Dysfunction at I-5/Sorrento Valley Junction: Long-Term Relief May Involve Railway Fix

Traffic snarls at the I-5/I-805 merge have experts scratching their heads and asking for more time to find a solution for commuters

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    NEWSLETTERS

    Traffic congestion through the Interstate 5 commuter bottleneck at Sorrento Valley Road won't be easing up any time soon. NBC 7's Gene Cubbison reports on why.

    Traffic congestion through the Interstate 5 commuter bottleneck at Sorrento Valley Road won't be easing up any time soon.

    After six years of studies, city-retained consultants are asking for more time to explore possible solutions.

    They’ve already looked at dozens of ways of unsnarling rush-hour backups on I-5 and at 40 intersections on surface streets, and now they say only two “potentially viable” alternatives are left.

    City officials told NBC 7 those options likely will require moving the COASTER station to the north or south of its current location at the northwest corner Sorrento Valley Road and Sorrento Valley Boulevard intersection. They would also have to build a rail overcrossing above the intersection.

    After all, the rail line not only contributes mightily to major delays at the intersection, but also increases the cost and logistics of escape routes that would necessitate flyover ramps.

    "You know, when the train stops here, we're talking 15 minutes to come up a block,” said Jeff Jackson, an attorney who works in an office mall at the southeast corner of that main intersection. “And I've been late to work by 15 minutes when I would have been on time because the train stopped, and the traffic just doesn't keep moving."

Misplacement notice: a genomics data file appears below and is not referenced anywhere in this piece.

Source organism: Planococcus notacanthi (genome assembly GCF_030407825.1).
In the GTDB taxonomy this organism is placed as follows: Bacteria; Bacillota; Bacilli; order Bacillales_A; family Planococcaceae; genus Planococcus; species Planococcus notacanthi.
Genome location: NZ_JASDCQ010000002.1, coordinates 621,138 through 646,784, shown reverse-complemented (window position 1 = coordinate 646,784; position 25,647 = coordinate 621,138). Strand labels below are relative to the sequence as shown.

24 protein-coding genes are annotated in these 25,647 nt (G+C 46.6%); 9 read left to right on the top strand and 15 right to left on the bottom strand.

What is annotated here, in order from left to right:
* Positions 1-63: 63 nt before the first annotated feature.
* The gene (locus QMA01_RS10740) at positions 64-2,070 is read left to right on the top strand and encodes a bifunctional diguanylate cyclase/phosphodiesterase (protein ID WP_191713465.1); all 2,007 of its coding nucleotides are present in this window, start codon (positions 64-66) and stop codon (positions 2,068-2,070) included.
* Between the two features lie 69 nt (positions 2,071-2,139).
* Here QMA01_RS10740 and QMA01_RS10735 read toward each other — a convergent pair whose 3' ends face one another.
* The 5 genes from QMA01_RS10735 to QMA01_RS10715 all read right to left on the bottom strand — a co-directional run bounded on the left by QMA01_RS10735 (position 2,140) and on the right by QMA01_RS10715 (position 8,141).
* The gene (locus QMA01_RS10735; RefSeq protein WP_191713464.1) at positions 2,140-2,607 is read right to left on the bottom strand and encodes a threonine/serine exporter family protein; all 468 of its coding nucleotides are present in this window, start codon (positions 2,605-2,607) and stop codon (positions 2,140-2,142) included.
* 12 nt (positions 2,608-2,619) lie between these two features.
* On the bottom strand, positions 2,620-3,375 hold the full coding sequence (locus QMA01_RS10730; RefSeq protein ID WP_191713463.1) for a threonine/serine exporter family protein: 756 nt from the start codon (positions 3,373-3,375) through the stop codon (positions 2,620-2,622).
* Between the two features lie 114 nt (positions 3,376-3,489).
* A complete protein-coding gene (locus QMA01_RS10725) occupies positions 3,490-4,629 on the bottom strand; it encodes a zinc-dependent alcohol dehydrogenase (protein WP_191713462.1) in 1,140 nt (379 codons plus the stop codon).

That traffic averages around 20,000 vehicle trips on weekdays and is projected to double by the year 2030.

    Thousands of workers at hundreds of businesses in the valley are affected.

    So are residents of nearby suburban neighborhoods such as Pacific Ridge and countless drivers on I-5 and even I-805.

    It's probably a wonder the place hasn't become a hotbed of road rage.

    "There's definitely a lot of people trying to pass each other, going outside of their lanes to go around and go straight, where people are trying to turn,” said Alex Skirvin, who works for a biomedical firm west of the railroad tracks . “So there's a lot of horn-honking that goes on."

    Said Robert Pontecorvo Jr., whose Hozho Health & Welfare clinic is a neighbor of Jackson’s law office: "I do an acupuncture business where people try to stay calm. But more people are stressed out coming in. So it's a little hectic.”

    He added, with a wry smile: “Makes for good business, though."

    Given the pace of continuing commercial and industrial development on many streets that lack outlets to wider thoroughfares, Sorrento Valley workers can only keep praying for prompt work-arounds.

    "If they're doing all this research and spending all this money on it, they should be able to change it at least a little bit,” said Gianna Wright, a colleague of Skirvin’s. “There's so many more businesses coming up here. Our company actually just opened another building on this street. There's lots going on here. It's not something I think should be neglected."

    The consulting firm, AECOM Technical Services, is asking the city to extend its six-year, $3 million contract, which expires next month.

    The experts only want more time -- not money – to completely evaluate the concept of an above-grade rail crossing over Sorrento Valley’s main intersection, coupled with relocation of the COASTER station.

    Otherwise, Jackson said, "You'd need to go back and rebuild the way the streets are done and the place the train crosses and how traffic gets on the 5. And that's not something they can just fix, unless they want to go back and rebuild all the roads."